As I have learned, humor does not always come through when it's just text on a screen. Irony and sarcasm are even harder to convey and I know I've said things that people take as dead serious and I meant it as a joke. So I'm learning. And to Sanjeev -- what's your website where you review toys? I also have a plush Godzilla collection including a Cousin It looking Smog Monster. Thanks for making my day with your comments.

January 30, 2008 at 06:36 PM
Does anyone else find it funny that Accomando refers to "South Korea's 'The Host'", as if said film was somehow a product of the country itself, and not that of director and co-screenwriter Bong Joon-ho among others?

Sanjeev from Boston
January 30, 2008 at 06:57 PM comment yesterday seems to have gotten lost in cyberspace... Well anyway, NoVaDJ, it's all good, bruh! Like Beth said, the subtleties of real human communication are often lost on the internets. I just wanted to make that comment to be clear to other readers. And, hey, I may be hung up on Beth, but by all means, if ya find yourself in Boston, we can still get a beer! Beth, I write for, a site that covers vintage and contemporary Japanese (and some US) robot and monster toys. One of my more recent articles, in fact, was a domestic Godzilla collectible: Heh...I know that Cousin It-esque Hedorah plushie you're talking about! That's great. I'm not really a plush collector, but the Destroyah in that series is pretty killer. Anyway, before this discussion gets *too* derailed(!), I wanted to mention a couple more things about Cloverfield. First, I didn't want to give the impression that I think The Host is the greatest thing since model animation, folks in rubber suits, or sliced bread. In a lot of ways, however, I think comparing it to Cloverfield makes sense. Both films approach the classic giant monster genre from a contemporary, "realistic" angle, focusing more on sophisticated portrayals human drama than on the monster, itself. This comparison fits much better than, say, Cloverfield and Godzilla: Final Wars. At the end of the day, though, I'd take Godzilla vs The Smog Monster over any of these! There's plenty of serious stuff in the real world for me to worry about! I can therefore really appreciate the simplicity and fun of older monster films (giant, Japanese or otherwise). Also, I just wanted to make an's funny how some folks get *really* bent out of shape when one reviews a film they like negatively. It never fails to fascinate me. I figure, if one is going to take the time to post publicly about his or her opinion, then one should take the time to explain that opinion thoroughly. If that's successfully done, how can people complain? By all means, agree or disagree, but what sense is it to get upset about a differing take from someone whom you've probably never met, nor ever will? I'm reminded of a heated debate we got into on CollectionDX about the ugly racial stereotypes in Bay's Transformers. It was a great discussion, but it was amazing at how quickly fans of the movie got upset! Of course, that's a more extreme example as racism is such a hot-button topic, but you can still see the same effect in some of the previous comments on this review...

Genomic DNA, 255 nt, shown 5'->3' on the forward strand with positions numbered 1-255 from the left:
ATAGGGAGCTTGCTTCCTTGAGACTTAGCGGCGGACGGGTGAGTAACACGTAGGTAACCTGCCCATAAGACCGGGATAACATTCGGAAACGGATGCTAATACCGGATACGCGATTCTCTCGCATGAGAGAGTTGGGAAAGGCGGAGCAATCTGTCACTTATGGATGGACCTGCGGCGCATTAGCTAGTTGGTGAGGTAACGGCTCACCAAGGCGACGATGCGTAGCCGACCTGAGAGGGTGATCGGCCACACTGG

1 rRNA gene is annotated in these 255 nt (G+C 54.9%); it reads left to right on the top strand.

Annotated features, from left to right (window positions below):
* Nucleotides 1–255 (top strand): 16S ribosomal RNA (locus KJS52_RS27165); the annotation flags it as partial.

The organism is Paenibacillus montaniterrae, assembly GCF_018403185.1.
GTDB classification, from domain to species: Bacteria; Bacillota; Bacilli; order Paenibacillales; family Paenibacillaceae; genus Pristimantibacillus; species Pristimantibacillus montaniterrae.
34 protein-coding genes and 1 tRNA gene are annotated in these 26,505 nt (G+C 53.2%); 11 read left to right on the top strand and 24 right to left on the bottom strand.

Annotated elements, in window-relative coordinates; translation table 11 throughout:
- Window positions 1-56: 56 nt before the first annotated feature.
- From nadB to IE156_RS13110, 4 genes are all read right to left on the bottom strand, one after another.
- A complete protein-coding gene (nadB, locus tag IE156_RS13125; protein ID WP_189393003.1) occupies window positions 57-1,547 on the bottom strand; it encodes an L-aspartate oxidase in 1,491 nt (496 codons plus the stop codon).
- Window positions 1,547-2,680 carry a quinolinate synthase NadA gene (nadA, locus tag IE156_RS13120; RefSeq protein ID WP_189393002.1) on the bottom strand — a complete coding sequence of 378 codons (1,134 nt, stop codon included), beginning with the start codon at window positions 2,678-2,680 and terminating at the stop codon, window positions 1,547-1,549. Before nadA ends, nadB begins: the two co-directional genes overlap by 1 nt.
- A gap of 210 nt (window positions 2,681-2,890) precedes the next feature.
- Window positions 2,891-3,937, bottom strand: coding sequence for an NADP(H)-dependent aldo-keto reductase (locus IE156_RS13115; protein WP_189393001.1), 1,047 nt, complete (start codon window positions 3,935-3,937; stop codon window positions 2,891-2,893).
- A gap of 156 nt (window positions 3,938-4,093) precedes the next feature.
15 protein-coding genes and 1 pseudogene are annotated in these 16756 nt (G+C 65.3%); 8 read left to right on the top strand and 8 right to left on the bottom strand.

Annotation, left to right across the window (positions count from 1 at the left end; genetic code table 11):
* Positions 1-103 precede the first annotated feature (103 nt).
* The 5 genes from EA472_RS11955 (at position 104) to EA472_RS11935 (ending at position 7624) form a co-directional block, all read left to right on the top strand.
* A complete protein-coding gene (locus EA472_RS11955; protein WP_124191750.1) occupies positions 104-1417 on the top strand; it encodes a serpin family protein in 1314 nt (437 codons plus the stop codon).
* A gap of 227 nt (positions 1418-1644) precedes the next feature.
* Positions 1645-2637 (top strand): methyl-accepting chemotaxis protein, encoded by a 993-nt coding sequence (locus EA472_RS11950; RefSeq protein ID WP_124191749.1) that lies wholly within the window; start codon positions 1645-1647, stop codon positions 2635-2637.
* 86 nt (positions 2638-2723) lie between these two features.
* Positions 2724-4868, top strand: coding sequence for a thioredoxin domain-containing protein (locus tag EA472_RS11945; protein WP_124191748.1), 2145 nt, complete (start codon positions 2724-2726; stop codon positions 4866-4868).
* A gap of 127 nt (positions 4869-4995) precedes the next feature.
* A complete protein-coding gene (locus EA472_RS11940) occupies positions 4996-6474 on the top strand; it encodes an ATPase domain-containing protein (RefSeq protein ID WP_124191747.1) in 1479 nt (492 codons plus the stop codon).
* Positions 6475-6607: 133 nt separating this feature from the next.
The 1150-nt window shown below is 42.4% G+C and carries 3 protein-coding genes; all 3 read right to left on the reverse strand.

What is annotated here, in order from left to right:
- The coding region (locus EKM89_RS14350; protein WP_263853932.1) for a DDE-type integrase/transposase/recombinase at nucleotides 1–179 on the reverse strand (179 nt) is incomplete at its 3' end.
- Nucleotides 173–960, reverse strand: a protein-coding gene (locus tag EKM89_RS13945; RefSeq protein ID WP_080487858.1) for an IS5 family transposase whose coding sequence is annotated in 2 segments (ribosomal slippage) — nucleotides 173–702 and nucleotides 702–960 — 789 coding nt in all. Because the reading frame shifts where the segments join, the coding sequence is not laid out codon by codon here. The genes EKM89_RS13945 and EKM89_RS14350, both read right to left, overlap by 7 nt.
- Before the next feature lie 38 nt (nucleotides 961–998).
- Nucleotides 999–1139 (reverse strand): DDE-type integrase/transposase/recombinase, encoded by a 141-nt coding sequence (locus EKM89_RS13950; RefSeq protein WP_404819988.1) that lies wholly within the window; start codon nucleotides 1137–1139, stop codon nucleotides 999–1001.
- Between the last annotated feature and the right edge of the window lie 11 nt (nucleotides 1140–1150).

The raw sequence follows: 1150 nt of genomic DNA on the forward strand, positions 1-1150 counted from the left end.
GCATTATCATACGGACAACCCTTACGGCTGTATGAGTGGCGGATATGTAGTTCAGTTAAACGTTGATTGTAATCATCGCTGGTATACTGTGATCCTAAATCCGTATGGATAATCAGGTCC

Beth Accomando from San Diego
January 30, 2008 at 07:22 PM
I referred to The Host as South Korea's The Host not to deny credit to Bong Joon-ho and company but because I felt that most readers would not know the director's name. And the film is a product of South Korea and the film's country of origin has significant meaning in the way the story plays out. If you bothered to click on the link you would have realized that I took the time to seek out an interview with Bong Joon-ho and post a feature on him. Plus, I like to give props to a small country that has managed to make films that beat Hollywood fare at its own local box office. But if you want to take offense at the fact that I identify a foreign film by its country of origin, go right ahead. And for fans of Bong's The Host (there, is that better?) HanCinema posted that Chungeoram Film has revealed that the sequel will actually be a prequel, set in 2003, and is to feature multiple monsters: " Writer Kang Do-yoon, a popular Internet cartoonist known by his pen-name Kang-full (Kang Doo), is said to have completed the screenplay for the blockbuster project which plans to go into production this summer. While a new director and cast have yet to be announced, the 'prequel' will this time feature monsters appearing from the Cheonggyecheon, a newly developed stream and leisure area running through central Seoul." And Sanjeev-- thanks for the link and the comments!

jonas from california
February 01, 2008 at 04:13 PM
I saw the "Cloverfield" a couple of weeks ago and still thinking about it. I did immediately inject 9/11 as I viewed it. Cooments about no caring about the characters means nothing, I mean I didn't know anyone who died on 9/11 but I did still care. I liked this movie very much because it seemed real enough for such a far-fetch idea to occur. Maybe as far fetched as people hijacking airplanes and then flying them into buildings. I did look around the theater to see how people were reacting to "Cloverfield " and everyone that I could see was looking straight at the screen, and attentive. Occasional whispers to someone in thenext seat but eyes remained onscreen. The little spider-like spawns attacking, biting the humans left me feeling like there is no hope for Manhatten tonight. The ineffective US military, places to run but no ability to hide from certain death on such a grand scale left me feeling vulnerable for a long time, even as I sat in my car warming it up to go home after the movie. So it changed me for a day or two. Just like "Jaws" did when I was 13 years old I guess. I am not someone who needs to have all my questions answered by a movie character (like a CIA agent, 5 Star general or analyst type) how ridiculous is that to criticize a movie because of your lack opf brain power moron. Anyway loved it